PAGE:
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Culture Ministry unveils drive for ‘productive’ leisure

The Culture Ministry will begin a nation-wide campaign to promote recreation in the second half of the year with the aim of improving citizens’ quality of life.

“Most Koreans still spend their spare time passively by watching TV and playing computer games at home. To create a productive and creative leisure culture here, the ministry will encourage people to spend more time outdoors, engage in various sports and attend cultural programs,” Culture Minister Choe Kwang-shik told reporters in Seoul on Monday.

The ministry will support companies, government offices and schools to design recreational programs for their employees and students by offering incentives and arranging visits by sports stars and renowned artists.

The ministry will also encourage Koreans go on family-oriented trips on weekends. By doing so, this will also revitalize the country’s domestic tourism industry, Choe added.
Culture Minister Choe Kwang-shik (left) and IBK president & CEO Cho Jun-hee pose for photo after signing an memorandum of understanding for supporting local content developers with 138 billion won worth fund at the Culture Ministry in Seoul, Monday. (Culture Ministry)
Culture Minister Choe Kwang-shik (left) and IBK president & CEO Cho Jun-hee pose for photo after signing an memorandum of understanding for supporting local content developers with 138 billion won worth fund at the Culture Ministry in Seoul, Monday. (Culture Ministry)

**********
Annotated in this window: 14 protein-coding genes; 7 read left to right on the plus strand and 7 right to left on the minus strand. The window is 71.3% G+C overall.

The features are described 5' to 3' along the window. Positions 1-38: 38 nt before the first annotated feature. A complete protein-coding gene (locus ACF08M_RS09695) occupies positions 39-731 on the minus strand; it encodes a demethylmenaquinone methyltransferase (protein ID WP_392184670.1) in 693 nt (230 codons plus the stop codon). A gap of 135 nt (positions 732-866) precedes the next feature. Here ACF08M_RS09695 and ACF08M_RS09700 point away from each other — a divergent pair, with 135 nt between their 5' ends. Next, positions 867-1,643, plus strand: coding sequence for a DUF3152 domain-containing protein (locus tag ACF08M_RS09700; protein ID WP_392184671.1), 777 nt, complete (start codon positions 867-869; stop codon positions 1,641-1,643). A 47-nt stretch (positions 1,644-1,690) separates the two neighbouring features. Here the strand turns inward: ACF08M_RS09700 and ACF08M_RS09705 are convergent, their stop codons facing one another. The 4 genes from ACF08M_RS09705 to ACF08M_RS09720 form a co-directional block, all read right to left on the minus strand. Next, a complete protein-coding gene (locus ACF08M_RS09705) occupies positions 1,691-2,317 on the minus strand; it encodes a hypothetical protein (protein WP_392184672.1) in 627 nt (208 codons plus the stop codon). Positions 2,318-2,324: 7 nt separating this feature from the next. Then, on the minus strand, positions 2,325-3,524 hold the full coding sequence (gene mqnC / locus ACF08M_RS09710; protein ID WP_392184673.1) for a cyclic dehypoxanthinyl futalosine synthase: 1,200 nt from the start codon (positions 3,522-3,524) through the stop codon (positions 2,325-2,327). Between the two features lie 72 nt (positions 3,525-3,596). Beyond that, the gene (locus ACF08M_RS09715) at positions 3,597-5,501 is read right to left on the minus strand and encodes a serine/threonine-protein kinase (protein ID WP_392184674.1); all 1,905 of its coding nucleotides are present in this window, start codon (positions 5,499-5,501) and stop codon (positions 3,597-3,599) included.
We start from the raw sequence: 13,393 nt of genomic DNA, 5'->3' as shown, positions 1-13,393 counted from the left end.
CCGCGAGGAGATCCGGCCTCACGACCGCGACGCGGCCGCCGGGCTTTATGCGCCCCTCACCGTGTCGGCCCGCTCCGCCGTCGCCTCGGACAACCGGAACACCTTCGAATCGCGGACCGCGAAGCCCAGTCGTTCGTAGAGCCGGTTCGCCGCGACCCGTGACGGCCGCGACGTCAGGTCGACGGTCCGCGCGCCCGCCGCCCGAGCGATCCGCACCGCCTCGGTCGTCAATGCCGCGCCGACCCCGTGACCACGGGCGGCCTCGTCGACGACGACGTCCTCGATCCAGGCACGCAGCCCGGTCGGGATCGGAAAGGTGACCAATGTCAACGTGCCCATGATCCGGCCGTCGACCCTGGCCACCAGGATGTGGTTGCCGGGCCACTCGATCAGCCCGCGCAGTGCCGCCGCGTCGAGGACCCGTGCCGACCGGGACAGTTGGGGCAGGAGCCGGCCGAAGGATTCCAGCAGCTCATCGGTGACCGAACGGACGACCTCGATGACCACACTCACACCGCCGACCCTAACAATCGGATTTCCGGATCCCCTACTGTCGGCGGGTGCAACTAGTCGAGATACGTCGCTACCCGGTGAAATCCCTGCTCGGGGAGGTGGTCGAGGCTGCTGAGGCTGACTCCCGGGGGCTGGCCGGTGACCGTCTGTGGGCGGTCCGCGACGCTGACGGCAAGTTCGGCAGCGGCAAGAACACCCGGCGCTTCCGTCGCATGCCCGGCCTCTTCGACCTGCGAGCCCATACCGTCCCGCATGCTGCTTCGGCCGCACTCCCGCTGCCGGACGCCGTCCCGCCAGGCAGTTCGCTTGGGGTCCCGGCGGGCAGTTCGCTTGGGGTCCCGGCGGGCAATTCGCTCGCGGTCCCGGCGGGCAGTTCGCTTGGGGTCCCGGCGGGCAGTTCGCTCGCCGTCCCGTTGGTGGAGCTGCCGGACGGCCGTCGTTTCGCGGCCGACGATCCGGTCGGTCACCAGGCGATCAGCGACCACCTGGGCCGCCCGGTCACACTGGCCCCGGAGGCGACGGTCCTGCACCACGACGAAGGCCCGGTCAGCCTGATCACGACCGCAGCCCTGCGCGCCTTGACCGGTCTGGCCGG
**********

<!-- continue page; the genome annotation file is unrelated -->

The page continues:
“Major hotels are mostly in Seoul because there are not many people heading to the countryside. The ministry will help Koreans spend their leisure time by visiting rural areas and experiencing real Korean culture there,” he said.

The minister also called for an increase in the Culture Ministry’s annual budget next year.

“The country is witnessing an obvious transition from manufacturing-based to service-based industry. But financial and systematic supports are not enough to accelerate (the economic and industrial) transition,” said Choe.

Only 1.15 percent of the Korean government’s annual budget was allocated to the Culture Ministry, significantly lower than other OECD-member countries.

According to recent data, OECD-member countries allocated around 2 percent on average to their culture and tourism ministries.

To continue the popularity of the Korean Wave and overall interest in Korea culture, the ministry has set aside 500 billion won ($437 million) for 50 major hallyu-related projects next year.

Since early this year, the Culture Ministry has been pushing Korean traditional culture as the new driving force for the Korean Wave.

In January, it announced plans to further promote Korean traditional culture and also inaugurated the K-Culture Promotion Taskforce which will coordinate the implementation of the plans. It said it will spend 33.5 billion won this year toward the goal and prepare a budget of 230 billion won for 2014 and 2015 in cooperation with other governmental organizations. In April, it also announced a follow-up plan for hallyu such as building infrastructure for better content development, facilitating a support system for less popular Korean cultural genres, and promoting cultural exchanges to prevent anti-Korean sentiment.

By Cho Chung-un (christory@heraldcorp.com)
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